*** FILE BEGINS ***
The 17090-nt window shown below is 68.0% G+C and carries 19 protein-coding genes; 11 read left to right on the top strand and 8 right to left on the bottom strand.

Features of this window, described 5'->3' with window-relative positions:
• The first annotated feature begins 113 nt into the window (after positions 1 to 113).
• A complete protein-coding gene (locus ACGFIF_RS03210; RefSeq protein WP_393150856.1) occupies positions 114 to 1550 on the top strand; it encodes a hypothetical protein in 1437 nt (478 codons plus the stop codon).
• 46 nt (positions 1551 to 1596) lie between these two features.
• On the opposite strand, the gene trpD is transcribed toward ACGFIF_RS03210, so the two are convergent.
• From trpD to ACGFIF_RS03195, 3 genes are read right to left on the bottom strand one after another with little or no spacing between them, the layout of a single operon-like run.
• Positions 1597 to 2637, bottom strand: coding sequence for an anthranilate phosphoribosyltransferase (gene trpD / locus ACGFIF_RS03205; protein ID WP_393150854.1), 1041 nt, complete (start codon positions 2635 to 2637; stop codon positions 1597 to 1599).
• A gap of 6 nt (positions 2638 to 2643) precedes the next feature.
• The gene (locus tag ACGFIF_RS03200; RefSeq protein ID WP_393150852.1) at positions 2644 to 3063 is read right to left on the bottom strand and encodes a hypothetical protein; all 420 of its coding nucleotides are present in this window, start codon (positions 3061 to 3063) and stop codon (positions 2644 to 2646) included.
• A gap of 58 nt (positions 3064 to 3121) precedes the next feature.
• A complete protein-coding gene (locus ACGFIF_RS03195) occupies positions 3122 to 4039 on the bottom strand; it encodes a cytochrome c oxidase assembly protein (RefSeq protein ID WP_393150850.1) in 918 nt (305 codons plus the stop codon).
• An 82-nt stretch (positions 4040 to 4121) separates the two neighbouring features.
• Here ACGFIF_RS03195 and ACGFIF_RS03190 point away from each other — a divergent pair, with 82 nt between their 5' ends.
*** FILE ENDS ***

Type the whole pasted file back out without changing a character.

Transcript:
The 17090-nt window shown below is 68.0% G+C and carries 19 protein-coding genes; 11 read left to right on the top strand and 8 right to left on the bottom strand.

Features of this window, described 5'->3' with window-relative positions:
• The first annotated feature begins 113 nt into the window (after positions 1 to 113).
• A complete protein-coding gene (locus ACGFIF_RS03210; RefSeq protein WP_393150856.1) occupies positions 114 to 1550 on the top strand; it encodes a hypothetical protein in 1437 nt (478 codons plus the stop codon).
• 46 nt (positions 1551 to 1596) lie between these two features.
• On the opposite strand, the gene trpD is transcribed toward ACGFIF_RS03210, so the two are convergent.
• From trpD to ACGFIF_RS03195, 3 genes are read right to left on the bottom strand one after another with little or no spacing between them, the layout of a single operon-like run.
• Positions 1597 to 2637, bottom strand: coding sequence for an anthranilate phosphoribosyltransferase (gene trpD / locus ACGFIF_RS03205; protein ID WP_393150854.1), 1041 nt, complete (start codon positions 2635 to 2637; stop codon positions 1597 to 1599).
• A gap of 6 nt (positions 2638 to 2643) precedes the next feature.
• The gene (locus tag ACGFIF_RS03200; RefSeq protein ID WP_393150852.1) at positions 2644 to 3063 is read right to left on the bottom strand and encodes a hypothetical protein; all 420 of its coding nucleotides are present in this window, start codon (positions 3061 to 3063) and stop codon (positions 2644 to 2646) included.
• A gap of 58 nt (positions 3064 to 3121) precedes the next feature.
• A complete protein-coding gene (locus ACGFIF_RS03195) occupies positions 3122 to 4039 on the bottom strand; it encodes a cytochrome c oxidase assembly protein (RefSeq protein ID WP_393150850.1) in 918 nt (305 codons plus the stop codon).
• An 82-nt stretch (positions 4040 to 4121) separates the two neighbouring features.
• Here ACGFIF_RS03195 and ACGFIF_RS03190 point away from each other — a divergent pair, with 82 nt between their 5' ends.